So, you’ve spent your entire working life saving and investing diligently for your retirement, and now the years you’ve saved so hard and long for are upon you — it’s time, or almost time, to retire. But you shouldn’t stop investing your savings just because you’ve reached retirement age.
Most people who reach age 60 or 65 assume that they won’t live longer than another 10 or 15 years. They base this assumption on the idea that a person’s average lifespan at birth is about 74 years for a man and 79 years for a woman.
But what you may not realize is that, as you get older, your predicted lifespan actually increases— if you’re already 65 years old and still in good health, then you can expect to live to at least 81 if you’re a man and 84 if you’re a woman. It would not be unreasonable to assume that you might even reach your 90s — and that means managing and growing your wealth throughout retirement so that your money lasts another 30 years.
Minimize Your Risk
There’s no such thing as a risk-free investment, but all the same, retirement is not a time to take big risks with your money. Your prime earning years are over, and the expenses of old age can be unpredictable, especially on the health care front.
Instead of going for volatile, high-risk investments that promise a huge return, shoot for more modest returns of four to five percent a year. If you’ve saved enough money for your retirement, you should be able to live on four to five percent of your income, especially if you have Social Security payments, a pension plan or other assets to draw from. But don’t play it too safe with your retirement savings, or you won’t get the returns you need to support yourself as well as you’d like.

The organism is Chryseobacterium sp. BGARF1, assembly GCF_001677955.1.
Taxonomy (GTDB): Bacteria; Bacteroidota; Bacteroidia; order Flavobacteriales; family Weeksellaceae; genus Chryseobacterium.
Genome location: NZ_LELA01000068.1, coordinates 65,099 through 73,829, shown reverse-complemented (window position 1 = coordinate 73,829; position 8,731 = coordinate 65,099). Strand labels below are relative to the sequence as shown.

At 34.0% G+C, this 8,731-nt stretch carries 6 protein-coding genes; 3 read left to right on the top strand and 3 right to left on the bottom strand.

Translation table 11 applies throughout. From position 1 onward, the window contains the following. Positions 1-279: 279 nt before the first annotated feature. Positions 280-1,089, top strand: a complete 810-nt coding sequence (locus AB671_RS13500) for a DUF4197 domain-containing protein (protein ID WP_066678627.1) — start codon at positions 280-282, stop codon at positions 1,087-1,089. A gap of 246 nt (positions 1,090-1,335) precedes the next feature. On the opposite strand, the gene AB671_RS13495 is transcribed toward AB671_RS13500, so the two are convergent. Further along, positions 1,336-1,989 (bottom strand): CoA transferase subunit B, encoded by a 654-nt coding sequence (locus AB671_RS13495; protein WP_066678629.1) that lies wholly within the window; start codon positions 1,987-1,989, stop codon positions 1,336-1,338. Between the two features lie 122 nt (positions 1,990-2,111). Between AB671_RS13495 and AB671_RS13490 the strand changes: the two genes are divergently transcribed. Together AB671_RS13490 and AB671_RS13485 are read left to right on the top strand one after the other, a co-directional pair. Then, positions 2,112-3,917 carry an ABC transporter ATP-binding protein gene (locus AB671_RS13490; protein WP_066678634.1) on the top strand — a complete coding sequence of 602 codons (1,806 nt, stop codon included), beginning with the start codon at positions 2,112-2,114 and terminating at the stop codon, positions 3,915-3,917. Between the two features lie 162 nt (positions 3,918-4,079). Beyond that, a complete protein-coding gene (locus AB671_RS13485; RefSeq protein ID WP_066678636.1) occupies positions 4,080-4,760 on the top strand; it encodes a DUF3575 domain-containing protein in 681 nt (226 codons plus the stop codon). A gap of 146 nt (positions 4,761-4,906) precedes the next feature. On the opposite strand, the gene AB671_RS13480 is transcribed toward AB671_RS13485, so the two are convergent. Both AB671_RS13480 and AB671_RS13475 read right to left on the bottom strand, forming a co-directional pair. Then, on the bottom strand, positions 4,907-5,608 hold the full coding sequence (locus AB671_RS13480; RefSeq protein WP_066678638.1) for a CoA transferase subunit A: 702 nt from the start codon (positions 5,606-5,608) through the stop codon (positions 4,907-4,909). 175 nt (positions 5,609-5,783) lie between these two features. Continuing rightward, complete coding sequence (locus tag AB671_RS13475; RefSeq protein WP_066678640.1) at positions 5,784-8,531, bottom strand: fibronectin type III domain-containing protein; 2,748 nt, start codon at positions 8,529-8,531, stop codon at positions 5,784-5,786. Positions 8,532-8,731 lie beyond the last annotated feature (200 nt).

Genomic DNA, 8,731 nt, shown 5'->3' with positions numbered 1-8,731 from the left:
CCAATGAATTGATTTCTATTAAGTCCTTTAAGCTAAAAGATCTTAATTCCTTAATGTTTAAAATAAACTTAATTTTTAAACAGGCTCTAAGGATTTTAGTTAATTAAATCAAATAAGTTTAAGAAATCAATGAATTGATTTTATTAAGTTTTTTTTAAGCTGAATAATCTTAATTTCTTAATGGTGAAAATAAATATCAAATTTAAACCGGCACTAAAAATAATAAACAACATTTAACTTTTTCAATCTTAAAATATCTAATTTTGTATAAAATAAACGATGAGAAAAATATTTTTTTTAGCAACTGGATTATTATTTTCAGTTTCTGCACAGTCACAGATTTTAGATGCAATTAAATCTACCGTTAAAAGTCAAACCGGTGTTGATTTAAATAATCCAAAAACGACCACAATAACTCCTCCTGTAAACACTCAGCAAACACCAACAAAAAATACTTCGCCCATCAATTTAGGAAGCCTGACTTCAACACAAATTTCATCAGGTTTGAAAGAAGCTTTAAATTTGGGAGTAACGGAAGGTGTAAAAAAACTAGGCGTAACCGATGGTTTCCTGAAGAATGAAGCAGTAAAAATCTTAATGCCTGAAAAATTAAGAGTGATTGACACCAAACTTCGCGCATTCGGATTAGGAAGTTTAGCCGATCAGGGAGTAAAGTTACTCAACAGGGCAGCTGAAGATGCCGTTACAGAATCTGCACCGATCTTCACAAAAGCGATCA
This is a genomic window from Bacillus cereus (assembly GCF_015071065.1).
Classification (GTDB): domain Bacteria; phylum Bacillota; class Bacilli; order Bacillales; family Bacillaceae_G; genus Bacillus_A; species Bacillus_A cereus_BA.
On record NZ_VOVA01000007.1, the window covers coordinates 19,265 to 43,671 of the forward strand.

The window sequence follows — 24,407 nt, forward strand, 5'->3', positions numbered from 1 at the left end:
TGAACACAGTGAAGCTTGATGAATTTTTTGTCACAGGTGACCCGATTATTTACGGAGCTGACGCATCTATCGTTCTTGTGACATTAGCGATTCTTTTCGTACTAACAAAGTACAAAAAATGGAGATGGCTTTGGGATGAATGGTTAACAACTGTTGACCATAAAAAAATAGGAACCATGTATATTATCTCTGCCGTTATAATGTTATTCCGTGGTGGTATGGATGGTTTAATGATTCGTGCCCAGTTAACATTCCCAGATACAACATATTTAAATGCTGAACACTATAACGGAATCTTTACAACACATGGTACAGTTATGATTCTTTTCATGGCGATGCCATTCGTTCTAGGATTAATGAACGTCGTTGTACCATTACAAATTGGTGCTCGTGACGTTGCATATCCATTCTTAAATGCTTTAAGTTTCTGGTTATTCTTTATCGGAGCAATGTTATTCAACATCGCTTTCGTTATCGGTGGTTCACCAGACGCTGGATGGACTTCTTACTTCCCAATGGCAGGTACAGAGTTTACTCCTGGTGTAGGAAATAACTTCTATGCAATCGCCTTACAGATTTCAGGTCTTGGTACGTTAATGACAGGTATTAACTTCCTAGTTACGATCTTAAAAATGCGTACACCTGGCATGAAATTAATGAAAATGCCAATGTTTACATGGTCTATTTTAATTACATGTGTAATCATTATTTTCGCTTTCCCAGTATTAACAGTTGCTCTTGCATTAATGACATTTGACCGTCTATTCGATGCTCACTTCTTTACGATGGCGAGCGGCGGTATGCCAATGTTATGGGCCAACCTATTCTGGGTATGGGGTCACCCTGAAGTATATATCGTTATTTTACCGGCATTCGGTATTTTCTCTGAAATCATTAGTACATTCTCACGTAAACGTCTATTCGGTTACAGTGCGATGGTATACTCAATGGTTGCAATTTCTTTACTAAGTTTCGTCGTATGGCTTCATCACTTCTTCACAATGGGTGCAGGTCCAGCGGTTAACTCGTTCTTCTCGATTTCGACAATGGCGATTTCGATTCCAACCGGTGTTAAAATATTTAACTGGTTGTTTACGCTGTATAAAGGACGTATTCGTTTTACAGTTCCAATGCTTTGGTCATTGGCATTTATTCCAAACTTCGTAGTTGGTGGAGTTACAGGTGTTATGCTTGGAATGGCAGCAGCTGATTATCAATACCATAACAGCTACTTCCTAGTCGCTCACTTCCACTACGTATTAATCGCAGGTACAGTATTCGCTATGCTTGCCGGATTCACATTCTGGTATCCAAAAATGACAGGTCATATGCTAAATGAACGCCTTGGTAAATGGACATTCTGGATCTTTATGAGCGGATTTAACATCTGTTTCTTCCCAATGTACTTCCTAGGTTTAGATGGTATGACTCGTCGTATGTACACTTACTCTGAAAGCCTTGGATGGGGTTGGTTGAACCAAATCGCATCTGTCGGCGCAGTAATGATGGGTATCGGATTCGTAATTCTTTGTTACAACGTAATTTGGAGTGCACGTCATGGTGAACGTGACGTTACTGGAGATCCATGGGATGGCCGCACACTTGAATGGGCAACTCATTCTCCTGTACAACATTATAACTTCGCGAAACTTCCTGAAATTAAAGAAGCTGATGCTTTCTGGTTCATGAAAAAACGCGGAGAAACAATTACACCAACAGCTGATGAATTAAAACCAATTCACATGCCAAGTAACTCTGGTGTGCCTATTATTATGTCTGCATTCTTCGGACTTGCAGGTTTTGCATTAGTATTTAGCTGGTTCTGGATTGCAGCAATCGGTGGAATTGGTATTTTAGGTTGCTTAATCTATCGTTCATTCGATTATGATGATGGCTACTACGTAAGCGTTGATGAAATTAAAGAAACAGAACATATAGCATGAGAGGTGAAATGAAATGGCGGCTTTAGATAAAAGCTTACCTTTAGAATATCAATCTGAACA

Diversify Your Portfolio
Diversification is a crucial aspect of wise investing at any age, so don’t forget this rule of thumb once you’ve retired. Spread your investment income over a broad range of assets. It’s a good idea to get the help of a financial advisor in making these decisions, but be sure that you can afford to pay his or her fees as well as any brokerage fees associated with your investments.
Mutual funds are always a good bet when it comes to generating some retirement income, since these funds come with built-in diversification. Choose from one or more high-performing mutual funds. Other options for retirement investment income include annuities, insurance products that pay fixed monthly payments for as long you live and rental properties, as long as you’re comfortable with maintenance and unexpected expenses. If you don’t want to manage a rental property or properties yourself, consider investing in a real estate investment trust fund. International bonds and a mixture of domestic and international equities are a good way to add some low-risk growth potential to your portfolio, too.
Protect your lifestyle from market volatility by keeping a percentage equal to your age in low-risk or easily liquidated assets. If you’re like most Americans, 40 to 55 percent of your retirement income will come from Social Security or a pension of some kind. Remember to keep some of your savings handy in a bank account or other easily liquidated asset, in case you need it.
Since you can realistically expect to live for another 20 or even 30 years, you need to remember that time is still on your side. Withdraw from your retirement investment accounts only what you need to maintain your lifestyle each year. Leave the rest alone. As the years pass, your money will grow.
Even if you encounter market volatility in your retirement years, chances are good that you will still have enough time to wait for the market to recover. Don’t panic and liquidate all of your assets if the market takes a downward turn; just continue withdrawing only what you need to maintain your lifestyle, in order to minimize your losses.
Retirement may be upon you, but it’s not time to stop investing yet. It’s just time to change your investment strategy to focus on giving yourself the investment income you need while making your money last as long as possible. With the right combination of investments, you can enjoy the last years of your life free from financial woes.
Hi, my name is Jon and I run Compounding Pennies. I’ve been interested in personal finance since high school and love writing and talking about it. You can learn more about me in the Authors section of this site.